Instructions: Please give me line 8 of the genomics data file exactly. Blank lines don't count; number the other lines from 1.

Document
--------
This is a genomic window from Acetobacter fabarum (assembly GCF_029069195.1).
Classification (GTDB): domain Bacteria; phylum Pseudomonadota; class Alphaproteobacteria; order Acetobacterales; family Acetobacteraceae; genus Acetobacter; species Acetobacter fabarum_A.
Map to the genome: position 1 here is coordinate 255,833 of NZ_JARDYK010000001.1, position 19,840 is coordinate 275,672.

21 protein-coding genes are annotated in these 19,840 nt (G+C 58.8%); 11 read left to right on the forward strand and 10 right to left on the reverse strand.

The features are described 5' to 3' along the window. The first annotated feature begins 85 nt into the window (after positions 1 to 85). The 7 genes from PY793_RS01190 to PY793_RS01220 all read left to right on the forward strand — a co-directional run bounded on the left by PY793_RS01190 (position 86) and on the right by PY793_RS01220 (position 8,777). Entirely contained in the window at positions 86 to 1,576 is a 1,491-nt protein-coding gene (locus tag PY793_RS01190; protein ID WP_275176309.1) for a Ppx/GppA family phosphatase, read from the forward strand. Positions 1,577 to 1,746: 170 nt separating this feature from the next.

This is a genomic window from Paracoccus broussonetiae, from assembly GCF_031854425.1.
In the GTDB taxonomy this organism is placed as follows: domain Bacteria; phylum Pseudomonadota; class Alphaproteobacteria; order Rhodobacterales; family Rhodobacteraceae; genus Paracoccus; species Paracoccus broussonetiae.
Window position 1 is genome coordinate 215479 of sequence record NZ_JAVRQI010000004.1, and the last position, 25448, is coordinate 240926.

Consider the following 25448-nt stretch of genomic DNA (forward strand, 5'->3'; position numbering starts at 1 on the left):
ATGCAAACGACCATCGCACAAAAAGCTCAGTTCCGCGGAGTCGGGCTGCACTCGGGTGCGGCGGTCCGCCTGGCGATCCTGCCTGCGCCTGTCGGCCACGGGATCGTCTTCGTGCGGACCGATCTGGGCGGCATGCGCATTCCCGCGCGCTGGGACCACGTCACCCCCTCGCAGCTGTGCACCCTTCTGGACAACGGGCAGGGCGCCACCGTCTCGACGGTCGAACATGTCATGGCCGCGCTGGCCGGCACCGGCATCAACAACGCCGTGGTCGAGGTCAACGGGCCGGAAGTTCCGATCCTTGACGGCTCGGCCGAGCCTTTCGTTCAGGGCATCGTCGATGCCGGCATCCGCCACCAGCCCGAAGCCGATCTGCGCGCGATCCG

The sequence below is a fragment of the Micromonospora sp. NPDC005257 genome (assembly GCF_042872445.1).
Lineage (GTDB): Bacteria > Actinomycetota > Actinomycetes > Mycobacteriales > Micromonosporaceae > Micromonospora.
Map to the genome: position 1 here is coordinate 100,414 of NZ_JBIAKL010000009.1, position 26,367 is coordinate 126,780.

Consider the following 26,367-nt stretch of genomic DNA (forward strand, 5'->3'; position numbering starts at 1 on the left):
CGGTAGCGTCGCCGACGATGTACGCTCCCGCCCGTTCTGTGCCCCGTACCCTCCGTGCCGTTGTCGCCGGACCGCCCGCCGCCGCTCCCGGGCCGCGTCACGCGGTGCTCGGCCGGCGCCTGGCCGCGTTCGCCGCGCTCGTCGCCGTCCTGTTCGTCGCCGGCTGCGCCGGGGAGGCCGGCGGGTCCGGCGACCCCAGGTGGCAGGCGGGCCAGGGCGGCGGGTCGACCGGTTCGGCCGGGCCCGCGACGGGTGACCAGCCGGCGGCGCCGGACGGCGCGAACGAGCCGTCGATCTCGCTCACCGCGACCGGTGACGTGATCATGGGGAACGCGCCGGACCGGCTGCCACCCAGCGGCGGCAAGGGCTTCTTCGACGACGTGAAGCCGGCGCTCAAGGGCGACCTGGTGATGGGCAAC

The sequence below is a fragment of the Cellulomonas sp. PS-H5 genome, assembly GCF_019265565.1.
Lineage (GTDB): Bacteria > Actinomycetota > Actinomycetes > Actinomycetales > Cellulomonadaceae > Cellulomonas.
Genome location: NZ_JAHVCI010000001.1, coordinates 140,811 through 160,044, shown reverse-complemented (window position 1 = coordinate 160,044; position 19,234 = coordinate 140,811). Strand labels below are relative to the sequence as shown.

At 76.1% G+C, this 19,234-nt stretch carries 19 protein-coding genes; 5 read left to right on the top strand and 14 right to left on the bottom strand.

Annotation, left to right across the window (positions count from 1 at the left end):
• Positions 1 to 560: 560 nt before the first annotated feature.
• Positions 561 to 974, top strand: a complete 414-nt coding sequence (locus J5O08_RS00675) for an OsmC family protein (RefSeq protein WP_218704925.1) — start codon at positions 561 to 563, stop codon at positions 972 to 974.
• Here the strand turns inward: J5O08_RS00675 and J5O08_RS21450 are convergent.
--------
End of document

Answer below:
Window position 1 is genome coordinate 215479 of sequence record NZ_JAVRQI010000004.1, and the last position, 25448, is coordinate 240926.